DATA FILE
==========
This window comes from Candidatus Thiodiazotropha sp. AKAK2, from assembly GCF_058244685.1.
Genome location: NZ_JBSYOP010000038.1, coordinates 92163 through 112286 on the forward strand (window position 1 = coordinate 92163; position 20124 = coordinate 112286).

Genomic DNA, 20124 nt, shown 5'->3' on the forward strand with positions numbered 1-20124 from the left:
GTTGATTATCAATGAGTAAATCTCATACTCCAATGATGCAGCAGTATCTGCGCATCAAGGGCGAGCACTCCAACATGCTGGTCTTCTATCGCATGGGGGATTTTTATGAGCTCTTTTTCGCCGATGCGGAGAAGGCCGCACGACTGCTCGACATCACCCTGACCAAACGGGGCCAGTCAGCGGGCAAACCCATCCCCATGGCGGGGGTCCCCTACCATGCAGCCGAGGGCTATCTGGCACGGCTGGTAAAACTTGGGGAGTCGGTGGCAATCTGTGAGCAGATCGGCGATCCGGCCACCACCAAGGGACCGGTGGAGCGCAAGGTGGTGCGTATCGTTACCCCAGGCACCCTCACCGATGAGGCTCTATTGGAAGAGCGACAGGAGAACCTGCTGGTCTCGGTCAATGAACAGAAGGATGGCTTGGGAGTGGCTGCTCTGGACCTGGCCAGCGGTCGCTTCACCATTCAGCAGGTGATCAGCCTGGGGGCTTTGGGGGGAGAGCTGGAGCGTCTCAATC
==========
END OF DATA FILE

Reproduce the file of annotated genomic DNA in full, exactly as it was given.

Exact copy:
This window comes from Candidatus Thiodiazotropha sp. AKAK2, from assembly GCF_058244685.1.
Genome location: NZ_JBSYOP010000038.1, coordinates 92163 through 112286 on the forward strand (window position 1 = coordinate 92163; position 20124 = coordinate 112286).

Genomic DNA, 20124 nt, shown 5'->3' on the forward strand with positions numbered 1-20124 from the left:
GTTGATTATCAATGAGTAAATCTCATACTCCAATGATGCAGCAGTATCTGCGCATCAAGGGCGAGCACTCCAACATGCTGGTCTTCTATCGCATGGGGGATTTTTATGAGCTCTTTTTCGCCGATGCGGAGAAGGCCGCACGACTGCTCGACATCACCCTGACCAAACGGGGCCAGTCAGCGGGCAAACCCATCCCCATGGCGGGGGTCCCCTACCATGCAGCCGAGGGCTATCTGGCACGGCTGGTAAAACTTGGGGAGTCGGTGGCAATCTGTGAGCAGATCGGCGATCCGGCCACCACCAAGGGACCGGTGGAGCGCAAGGTGGTGCGTATCGTTACCCCAGGCACCCTCACCGATGAGGCTCTATTGGAAGAGCGACAGGAGAACCTGCTGGTCTCGGTCAATGAACAGAAGGATGGCTTGGGAGTGGCTGCTCTGGACCTGGCCAGCGGTCGCTTCACCATTCAGCAGGTGATCAGCCTGGGGGCTTTGGGGGGAGAGCTGGAGCGTCTCAATC